How are Holocaust survivors’ life stories informed by other narratives with which they are familiar? Among the thousands of interviews conducted by the Shoah Foundation Institute’s Visual History Archive between 1994 and 1999, there are several dozens in which survivors discuss the film Schindler’s List. These include Jews rescued by Oskar Schindler, some of whom were later involved in the making of Steven Spielberg’s popular feature of 1993. In the course of relating their life histories, survivors mention the film both in regards to their own story of surviving the Holocaust and as they reflect on the differences between experience of the past and its narration. In the process, surprising connections between memory and popular culture emerge. Jeffrey Shandler is a professor in the department of Jewish Studies at Rutgers University and a leading authority on Jewish culture past and present. His works include the groundbreaking monograph While America Watches: Televising the Holocaust; Jews, God, and Videotape: Religion and Media in America; and, most recently, Holocaust Memory in the Digital Age: Survivors’ Stories and New Media Practices.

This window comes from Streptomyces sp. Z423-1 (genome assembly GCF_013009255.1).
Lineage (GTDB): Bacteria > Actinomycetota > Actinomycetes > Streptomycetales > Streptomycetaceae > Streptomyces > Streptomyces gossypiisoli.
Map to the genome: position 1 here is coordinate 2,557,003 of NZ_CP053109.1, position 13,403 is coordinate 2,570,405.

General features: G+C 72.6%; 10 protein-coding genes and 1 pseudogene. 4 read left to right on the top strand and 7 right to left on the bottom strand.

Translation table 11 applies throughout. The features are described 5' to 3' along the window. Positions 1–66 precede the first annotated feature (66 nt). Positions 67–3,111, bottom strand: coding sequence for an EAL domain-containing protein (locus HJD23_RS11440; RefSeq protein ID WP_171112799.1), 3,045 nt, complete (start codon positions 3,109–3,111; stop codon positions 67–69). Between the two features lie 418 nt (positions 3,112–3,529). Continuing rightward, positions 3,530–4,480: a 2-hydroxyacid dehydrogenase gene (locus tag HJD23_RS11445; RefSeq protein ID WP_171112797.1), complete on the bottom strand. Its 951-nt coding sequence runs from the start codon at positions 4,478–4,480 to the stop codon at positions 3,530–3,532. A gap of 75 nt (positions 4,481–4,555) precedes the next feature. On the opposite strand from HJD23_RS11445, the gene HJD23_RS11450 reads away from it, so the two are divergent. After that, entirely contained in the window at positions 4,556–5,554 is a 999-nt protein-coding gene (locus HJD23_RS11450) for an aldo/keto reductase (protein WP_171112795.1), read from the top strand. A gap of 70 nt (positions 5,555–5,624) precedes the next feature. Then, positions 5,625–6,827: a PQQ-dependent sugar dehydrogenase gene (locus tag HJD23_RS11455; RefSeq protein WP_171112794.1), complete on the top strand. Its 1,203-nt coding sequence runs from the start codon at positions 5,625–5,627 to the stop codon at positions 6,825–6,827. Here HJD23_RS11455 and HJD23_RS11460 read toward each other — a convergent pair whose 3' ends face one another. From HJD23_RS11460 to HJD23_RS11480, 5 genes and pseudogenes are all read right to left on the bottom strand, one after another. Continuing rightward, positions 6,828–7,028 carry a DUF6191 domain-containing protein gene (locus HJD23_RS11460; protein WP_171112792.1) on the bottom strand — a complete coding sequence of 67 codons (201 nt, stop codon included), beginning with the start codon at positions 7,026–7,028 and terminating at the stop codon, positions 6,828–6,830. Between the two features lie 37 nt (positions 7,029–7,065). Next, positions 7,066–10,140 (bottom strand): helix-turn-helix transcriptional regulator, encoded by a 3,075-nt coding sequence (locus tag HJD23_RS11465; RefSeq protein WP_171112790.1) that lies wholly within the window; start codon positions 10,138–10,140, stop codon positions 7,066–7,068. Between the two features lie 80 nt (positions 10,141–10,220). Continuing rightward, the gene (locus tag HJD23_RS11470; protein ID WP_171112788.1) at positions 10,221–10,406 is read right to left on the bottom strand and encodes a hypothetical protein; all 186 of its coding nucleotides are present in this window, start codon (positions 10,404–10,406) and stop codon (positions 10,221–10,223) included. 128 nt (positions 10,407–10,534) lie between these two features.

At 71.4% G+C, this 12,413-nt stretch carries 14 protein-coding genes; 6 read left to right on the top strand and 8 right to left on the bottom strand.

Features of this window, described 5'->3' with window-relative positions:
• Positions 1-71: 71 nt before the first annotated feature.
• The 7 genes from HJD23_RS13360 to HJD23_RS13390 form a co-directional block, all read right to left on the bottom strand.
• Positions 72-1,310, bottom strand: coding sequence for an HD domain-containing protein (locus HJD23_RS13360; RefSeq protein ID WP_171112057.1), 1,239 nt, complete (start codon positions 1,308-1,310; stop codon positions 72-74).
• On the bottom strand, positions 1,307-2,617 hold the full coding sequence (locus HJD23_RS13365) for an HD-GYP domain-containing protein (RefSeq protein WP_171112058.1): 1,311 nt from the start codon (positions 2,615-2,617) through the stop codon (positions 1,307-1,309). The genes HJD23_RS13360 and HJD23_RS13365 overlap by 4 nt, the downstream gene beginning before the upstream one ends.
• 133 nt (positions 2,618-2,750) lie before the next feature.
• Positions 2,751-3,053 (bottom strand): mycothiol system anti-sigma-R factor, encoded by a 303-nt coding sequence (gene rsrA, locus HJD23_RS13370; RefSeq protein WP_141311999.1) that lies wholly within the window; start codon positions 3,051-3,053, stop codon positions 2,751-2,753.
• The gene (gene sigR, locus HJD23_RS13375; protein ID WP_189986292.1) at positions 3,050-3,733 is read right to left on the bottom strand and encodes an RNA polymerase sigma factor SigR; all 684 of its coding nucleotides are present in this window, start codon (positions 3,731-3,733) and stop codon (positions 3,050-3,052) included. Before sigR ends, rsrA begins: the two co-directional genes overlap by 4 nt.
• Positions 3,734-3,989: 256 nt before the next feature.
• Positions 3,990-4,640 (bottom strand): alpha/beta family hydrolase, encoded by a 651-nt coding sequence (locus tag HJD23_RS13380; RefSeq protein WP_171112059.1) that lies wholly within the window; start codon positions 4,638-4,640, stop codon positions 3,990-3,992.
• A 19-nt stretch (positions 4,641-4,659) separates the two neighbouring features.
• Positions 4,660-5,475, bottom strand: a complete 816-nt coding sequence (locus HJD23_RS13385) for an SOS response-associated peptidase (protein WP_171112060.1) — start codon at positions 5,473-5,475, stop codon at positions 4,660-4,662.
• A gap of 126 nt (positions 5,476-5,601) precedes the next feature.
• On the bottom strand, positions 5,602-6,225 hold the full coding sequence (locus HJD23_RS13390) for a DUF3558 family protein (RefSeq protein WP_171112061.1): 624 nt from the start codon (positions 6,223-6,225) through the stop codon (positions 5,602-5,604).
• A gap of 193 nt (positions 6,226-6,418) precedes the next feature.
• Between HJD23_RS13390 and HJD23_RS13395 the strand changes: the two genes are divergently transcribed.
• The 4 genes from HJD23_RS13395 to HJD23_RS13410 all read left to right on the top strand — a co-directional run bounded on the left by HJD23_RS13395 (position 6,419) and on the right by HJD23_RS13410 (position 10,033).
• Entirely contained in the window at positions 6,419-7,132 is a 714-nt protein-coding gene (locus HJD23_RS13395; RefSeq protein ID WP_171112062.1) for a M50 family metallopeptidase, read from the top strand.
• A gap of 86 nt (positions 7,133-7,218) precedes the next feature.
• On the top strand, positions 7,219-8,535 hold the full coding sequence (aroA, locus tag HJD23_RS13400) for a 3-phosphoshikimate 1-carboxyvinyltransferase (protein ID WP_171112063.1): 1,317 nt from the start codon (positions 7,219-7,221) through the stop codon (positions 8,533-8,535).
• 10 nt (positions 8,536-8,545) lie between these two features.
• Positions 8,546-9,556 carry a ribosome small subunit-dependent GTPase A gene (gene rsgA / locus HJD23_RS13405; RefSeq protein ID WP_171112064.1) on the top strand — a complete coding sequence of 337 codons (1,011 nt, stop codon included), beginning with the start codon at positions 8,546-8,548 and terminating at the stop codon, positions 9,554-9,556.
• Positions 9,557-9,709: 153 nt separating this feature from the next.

Sponsor: Holocaust Living History Workshop supported by the UC San Diego Library and Jewish Studies